Sunday, April 29, 2012

Genuine Spiritual Hungers and Pious Charletans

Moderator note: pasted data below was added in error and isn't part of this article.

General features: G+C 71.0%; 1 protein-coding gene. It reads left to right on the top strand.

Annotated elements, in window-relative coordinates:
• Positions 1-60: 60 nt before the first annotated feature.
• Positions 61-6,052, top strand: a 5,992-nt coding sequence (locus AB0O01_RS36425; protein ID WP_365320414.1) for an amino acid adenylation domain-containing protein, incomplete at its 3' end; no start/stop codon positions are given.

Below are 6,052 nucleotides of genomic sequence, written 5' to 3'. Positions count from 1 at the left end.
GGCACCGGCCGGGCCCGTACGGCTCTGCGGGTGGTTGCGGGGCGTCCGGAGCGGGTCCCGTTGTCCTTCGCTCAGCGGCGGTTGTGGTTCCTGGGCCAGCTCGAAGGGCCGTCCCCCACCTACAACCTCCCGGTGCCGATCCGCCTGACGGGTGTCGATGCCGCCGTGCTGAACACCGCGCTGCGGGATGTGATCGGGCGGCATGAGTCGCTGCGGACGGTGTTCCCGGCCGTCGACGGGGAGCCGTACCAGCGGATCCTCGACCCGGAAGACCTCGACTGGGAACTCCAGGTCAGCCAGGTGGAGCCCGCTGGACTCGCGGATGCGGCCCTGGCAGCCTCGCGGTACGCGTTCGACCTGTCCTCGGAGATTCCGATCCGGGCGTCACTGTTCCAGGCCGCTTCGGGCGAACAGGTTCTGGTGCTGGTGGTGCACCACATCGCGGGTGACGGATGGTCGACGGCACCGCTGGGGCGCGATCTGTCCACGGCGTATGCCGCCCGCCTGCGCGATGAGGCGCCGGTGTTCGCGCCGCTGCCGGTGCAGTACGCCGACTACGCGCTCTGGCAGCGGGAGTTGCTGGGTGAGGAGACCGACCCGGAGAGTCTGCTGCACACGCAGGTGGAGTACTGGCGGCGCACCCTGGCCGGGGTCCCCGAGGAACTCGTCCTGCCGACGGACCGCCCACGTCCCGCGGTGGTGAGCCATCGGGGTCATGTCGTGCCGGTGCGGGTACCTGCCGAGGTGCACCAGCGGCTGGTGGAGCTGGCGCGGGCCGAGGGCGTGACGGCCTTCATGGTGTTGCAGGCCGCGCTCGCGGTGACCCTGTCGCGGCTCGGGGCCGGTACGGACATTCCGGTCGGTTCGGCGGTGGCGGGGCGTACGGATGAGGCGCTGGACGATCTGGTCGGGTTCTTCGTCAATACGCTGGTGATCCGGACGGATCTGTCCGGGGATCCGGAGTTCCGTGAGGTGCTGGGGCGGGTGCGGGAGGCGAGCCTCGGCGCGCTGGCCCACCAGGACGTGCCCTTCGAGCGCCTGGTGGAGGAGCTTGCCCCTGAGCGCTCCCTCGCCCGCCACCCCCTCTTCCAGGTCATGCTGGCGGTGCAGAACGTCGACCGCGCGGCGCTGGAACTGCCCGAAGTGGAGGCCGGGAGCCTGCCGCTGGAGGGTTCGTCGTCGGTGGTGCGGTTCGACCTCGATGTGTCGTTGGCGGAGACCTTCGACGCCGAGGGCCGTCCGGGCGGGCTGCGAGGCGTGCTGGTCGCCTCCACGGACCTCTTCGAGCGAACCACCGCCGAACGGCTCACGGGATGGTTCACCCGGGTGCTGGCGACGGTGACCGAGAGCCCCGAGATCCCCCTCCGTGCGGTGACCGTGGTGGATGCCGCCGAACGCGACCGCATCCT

How is it that a Marcel Guranizo or a James Haley can have such devoted followers who swear to their “holiness” while at the same time Church authorities see it necessary to remove them temporarily (Guarnizo) or permanently (Haley) from ministry?   Now granted there are dozens of stories in the history of the Church where good men—and women—fell afoul of the Institution and paid the price for their integrity.  This past week I related the story of Margaret Anna Cusack, the foundress of the Sisters of Saint Joseph of Peace, whose persecution by Archbishop Corrigan led her not only to leave the Sisterhood she had founded but to return to the Anglican Communion in which she had been baptized and raised.  Saint John of the Cross was persecuted by his fellow Carmelites and even imprisoned for nine months in a monastic prison for his “disobedience” to his religious superiors when all he was trying to do was encourage reform among his brothers.  Saint Mary MacKillop, Australian foundress of the Sisters of Saint Joseph of the Sacred Heart, was excommunicated because she wouldn’t buckle under to the local bishop’s demands to control her religious order.  But even as they say that being paranoid doesn’t mean that people aren’t out to get you, so too persecution is no sure sign that one is a saint.